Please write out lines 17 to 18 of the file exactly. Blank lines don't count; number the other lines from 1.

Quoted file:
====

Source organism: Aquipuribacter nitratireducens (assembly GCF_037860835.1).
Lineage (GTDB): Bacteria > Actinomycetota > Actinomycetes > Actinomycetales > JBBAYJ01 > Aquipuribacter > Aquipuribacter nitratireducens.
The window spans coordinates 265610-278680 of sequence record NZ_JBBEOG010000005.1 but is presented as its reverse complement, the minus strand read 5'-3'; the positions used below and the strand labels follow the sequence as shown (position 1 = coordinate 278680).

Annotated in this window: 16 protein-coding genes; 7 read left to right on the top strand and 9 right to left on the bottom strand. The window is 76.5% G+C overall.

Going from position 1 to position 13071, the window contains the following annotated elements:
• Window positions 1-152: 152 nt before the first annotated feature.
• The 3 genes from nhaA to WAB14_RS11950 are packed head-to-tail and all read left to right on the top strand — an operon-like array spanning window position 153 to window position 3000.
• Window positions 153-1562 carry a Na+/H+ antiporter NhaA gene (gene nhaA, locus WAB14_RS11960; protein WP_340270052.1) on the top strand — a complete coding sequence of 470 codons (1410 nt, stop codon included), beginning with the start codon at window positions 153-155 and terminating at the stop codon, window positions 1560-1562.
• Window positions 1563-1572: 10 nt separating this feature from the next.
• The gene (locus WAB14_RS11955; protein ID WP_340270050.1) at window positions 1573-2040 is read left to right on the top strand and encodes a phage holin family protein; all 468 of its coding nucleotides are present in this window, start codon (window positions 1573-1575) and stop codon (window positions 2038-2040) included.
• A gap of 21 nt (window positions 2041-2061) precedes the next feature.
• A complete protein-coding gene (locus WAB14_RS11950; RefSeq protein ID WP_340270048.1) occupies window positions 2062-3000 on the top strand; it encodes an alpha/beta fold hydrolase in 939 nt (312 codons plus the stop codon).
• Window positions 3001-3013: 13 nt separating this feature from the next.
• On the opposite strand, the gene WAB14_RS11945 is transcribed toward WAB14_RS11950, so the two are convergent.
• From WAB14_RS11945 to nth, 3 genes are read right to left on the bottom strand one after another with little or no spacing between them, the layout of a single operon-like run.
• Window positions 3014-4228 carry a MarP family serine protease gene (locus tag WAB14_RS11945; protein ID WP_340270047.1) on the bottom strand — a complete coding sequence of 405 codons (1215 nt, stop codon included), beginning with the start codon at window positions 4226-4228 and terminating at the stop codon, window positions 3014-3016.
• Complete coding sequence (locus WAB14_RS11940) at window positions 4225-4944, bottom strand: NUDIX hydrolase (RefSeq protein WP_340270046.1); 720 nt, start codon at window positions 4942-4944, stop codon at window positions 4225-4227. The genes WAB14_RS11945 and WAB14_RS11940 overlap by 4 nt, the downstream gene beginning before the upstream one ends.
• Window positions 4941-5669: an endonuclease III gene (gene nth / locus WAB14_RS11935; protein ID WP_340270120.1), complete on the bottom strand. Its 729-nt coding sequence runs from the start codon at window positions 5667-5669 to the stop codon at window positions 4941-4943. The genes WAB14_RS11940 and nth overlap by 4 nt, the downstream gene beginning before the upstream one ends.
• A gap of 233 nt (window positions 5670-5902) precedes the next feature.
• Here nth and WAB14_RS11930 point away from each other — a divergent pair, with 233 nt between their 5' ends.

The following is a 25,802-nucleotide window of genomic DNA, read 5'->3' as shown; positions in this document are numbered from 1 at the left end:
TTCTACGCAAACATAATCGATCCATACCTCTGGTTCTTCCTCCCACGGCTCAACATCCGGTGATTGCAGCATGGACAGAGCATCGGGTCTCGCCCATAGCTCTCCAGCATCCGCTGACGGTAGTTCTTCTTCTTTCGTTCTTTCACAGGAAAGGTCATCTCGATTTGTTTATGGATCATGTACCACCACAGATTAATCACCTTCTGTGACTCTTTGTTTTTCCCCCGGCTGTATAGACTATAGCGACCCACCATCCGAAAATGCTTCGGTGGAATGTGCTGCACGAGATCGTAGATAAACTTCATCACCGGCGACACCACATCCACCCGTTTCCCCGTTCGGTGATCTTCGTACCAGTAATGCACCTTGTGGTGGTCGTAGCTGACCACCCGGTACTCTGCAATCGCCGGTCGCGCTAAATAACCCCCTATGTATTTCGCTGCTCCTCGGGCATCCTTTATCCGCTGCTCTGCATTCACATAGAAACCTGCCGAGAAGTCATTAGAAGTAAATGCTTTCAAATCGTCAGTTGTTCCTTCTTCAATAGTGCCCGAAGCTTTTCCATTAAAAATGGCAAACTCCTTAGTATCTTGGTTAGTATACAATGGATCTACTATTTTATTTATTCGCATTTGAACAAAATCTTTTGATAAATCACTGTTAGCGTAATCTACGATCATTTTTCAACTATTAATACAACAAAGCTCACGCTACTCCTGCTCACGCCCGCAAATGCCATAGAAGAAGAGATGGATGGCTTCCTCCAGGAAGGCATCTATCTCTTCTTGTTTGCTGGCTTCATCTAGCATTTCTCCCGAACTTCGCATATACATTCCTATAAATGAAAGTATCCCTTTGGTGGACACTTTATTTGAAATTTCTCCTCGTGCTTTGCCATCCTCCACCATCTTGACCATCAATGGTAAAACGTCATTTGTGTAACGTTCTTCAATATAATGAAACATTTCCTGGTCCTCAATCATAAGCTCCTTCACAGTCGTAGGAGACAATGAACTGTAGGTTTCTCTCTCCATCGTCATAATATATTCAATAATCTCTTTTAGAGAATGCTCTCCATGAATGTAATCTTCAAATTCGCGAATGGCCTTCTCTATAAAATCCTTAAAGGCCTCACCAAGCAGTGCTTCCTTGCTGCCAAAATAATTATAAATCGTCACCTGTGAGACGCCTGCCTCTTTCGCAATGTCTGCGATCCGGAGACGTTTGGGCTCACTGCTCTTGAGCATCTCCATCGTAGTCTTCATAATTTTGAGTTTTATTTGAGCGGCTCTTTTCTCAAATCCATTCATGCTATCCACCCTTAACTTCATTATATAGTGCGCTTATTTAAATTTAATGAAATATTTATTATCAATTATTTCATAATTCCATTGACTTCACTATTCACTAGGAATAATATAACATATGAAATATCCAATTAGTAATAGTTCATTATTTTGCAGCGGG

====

• Complete coding sequence (locus WAB14_RS11940) at window positions 4225-4944, bottom strand: NUDIX hydrolase (RefSeq protein WP_340270046.1); 720 nt, start codon at window positions 4942-4944, stop codon at window positions 4225-4227. The genes WAB14_RS11945 and WAB14_RS11940 overlap by 4 nt, the downstream gene beginning before the upstream one ends.
• Window positions 4941-5669: an endonuclease III gene (gene nth / locus WAB14_RS11935; protein ID WP_340270120.1), complete on the bottom strand. Its 729-nt coding sequence runs from the start codon at window positions 5667-5669 to the stop codon at window positions 4941-4943. The genes WAB14_RS11940 and nth overlap by 4 nt, the downstream gene beginning before the upstream one ends.